I join him 24 hours later. I am re-admitted to hospital. I endure, as all postpartum women must, the tedium of having my weight, height, blood pressure and other details recorded yet again. Finally, I visit the neo-natal intensive care suite. They have tied down my baby’s arms. A tube sprouts from his chest, just above his midget heart. He cries but I cannot hear him; another tube is threaded down his throat. ‘We have to restrain his arms, he keeps pulling at his tubes,’ the dark-haired nurse says. ‘He’s the biggest bub here at the moment. His lungs aren’t quite developed yet, but he’s a fighter.’ I am too easily read; she pauses then says, ‘It’s okay. You can touch him. Talk to him. He’ll recognise your voice.’

Later, exhausted, I sleep and dream. I take my baby to a staff meeting. My work mates are polite, they smile but we must work; there is no time to praise my newborn. There is only one place I can put my baby; an empty aquarium. I lower him into the glass casket and he sleeps. I contribute to the meeting, I watch him through the glass but the aquarium fills with water. His blankets are soaked, the water rises, the wet swaddling drags him under.

I wake before I can reach him.

Two hours later a doctor from the neo-natal unit walks into my room. My baby is fine, she says. The clip board with his medical details are her shield, a black pen her sword. ‘Tomorrow,’ she says, ‘we will try to feed him through a tube, one millilitre only of the breast milk you expressed for him. We won’t give him your milk today. There was a little problem this afternoon. Do you remember the tube that drains fluid from his lungs?’ I nod. ‘For some reason, it became blocked.’ She moves her shield so it covers her heart. ‘We had to drill a second hole in his chest and start the drainage again. There is nothing to worry about now.’

‘When,’ I ask, ‘did this happen?’ She tells me and I count the hours since I arrived at the hospital.

While I slept, my son almost drowned in his own mucus.

On Womankind

It’s too late to recap 2016 and the first twelve days of 2017 have slipped away, so chronicling my hopes and goals for the year seems redundant. Maybe it’s time for a cliché: where has the year gone?

In my case the year has been plagued by indifferent health. I haven’t been gravely ill, merely laid low with a mean, stubborn chest infection. I felt no desire to sit at my computer; editing the novel I drafted last November was beyond me and even reading a novel seemed too large a task. I turned, therefore, to my pile of mostly unread Womankind magazines and found the perfect companion for my convalescence.

Womankind, an Australian magazine, was launched in 2014. The first issue (the only issue I don’t have) featured Simone de Beauvoir who, I believe, would be happy to grace the cover of one of the few advertisement free, celebrity free magazines in the world.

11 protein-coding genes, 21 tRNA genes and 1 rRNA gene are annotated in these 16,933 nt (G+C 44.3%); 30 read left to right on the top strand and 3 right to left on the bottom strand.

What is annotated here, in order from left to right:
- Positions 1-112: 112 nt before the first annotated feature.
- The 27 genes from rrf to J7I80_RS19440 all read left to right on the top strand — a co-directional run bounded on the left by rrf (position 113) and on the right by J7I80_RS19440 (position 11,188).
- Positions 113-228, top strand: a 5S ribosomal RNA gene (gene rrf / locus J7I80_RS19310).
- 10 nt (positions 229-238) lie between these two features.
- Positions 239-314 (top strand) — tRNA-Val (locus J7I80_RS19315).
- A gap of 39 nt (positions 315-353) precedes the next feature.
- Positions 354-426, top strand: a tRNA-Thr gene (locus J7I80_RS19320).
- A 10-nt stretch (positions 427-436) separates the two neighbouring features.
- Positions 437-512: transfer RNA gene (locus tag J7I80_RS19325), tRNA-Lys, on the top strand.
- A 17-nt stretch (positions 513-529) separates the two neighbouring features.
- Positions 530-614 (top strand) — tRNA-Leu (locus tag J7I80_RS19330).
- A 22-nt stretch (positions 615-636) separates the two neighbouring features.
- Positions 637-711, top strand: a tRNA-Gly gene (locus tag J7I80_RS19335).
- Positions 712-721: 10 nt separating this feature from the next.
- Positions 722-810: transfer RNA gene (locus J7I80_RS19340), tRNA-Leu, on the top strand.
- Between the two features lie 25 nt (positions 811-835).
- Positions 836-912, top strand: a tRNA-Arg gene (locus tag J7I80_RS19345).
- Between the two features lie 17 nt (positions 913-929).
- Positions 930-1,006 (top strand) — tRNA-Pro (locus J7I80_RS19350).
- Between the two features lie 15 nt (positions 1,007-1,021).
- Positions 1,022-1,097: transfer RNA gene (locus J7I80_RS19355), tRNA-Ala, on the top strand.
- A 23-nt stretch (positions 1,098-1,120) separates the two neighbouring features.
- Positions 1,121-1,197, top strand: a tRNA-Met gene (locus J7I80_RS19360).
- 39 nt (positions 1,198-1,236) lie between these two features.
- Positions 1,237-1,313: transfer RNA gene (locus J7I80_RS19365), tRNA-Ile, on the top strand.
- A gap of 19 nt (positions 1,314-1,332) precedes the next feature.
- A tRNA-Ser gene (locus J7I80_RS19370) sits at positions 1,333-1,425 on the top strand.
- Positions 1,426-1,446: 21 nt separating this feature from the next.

Womankind is an advertising-free women’s magazine on self, identity and meaning in today’s society. (Its) aim is to introduce ideas that challenge contemporary thought and conditioning.

Womankind
Womankind Issue 10. Cover Illustration by Charis Tsevis

I purchase my copies from the local newsagent, but it is available through subscription in Australia, New Zealand (Aotearoa), Canada, the United Kingdom and the United States. It is edited by Antonia Case and produced by the folk behind the New Philosopher, an

independent quarterly magazine devoted to exploring philosophical ideas from past and present thinkers on ways to live a more fulfilling life. (It) caters to those who have not studied philosophy, as well as philosophy students and academics.

New Philosopher is also advertisement free.

I like Womankind because it doesn’t talk down to its readers; it treats them like independent, intelligent and thoughtful women. While it covers difficult issues, it also explores a range of options that can help create a better world and it consistently encourages and validates women’s creativity. The images and ideas contained in its pages encourage readers to think differently about the world and themselves. In issue nine, for example, readers are asked to help the editors compile a list of life enhancing ‘mental attributes’ a person might be ‘diagnosed’ with. An only slightly tongue in cheek request, the idea is to counter the Diagnostic and Statistical Manual of Mental Disorders, a tome which describes the ever-growing range of mental and behavioural disorders, with more positive and life enhancing attributes. The editors cite ‘café cordiality – the joy of chatting to others, especially in cafés’ and ‘sky gazing compulsion’ as examples of attributes we might aspire to. My attribute would be ‘book hugging – the joy of embracing a book before, during and after reading it in appreciation of its insight and charm.’ What would your chosen attribute be?

Womankind helped me make it through the first twelve difficult days of 2017, a year many of us are understandably wary of. Immersing myself in a graceful, thought provoking, beautifully produced and illustrated magazine that treats its readers with respect, gave me hope for the rest of the year. It encouraged me to take the time to meditate, to reflect and to rekindle my gratitude journal. It was like having a compassionate and gentle nurse constantly at my bedside, a companion who, during the drear days when I was forced to rest and battle whatever it was that ailed me, offered respite, nourished my mind and enriched my spirit.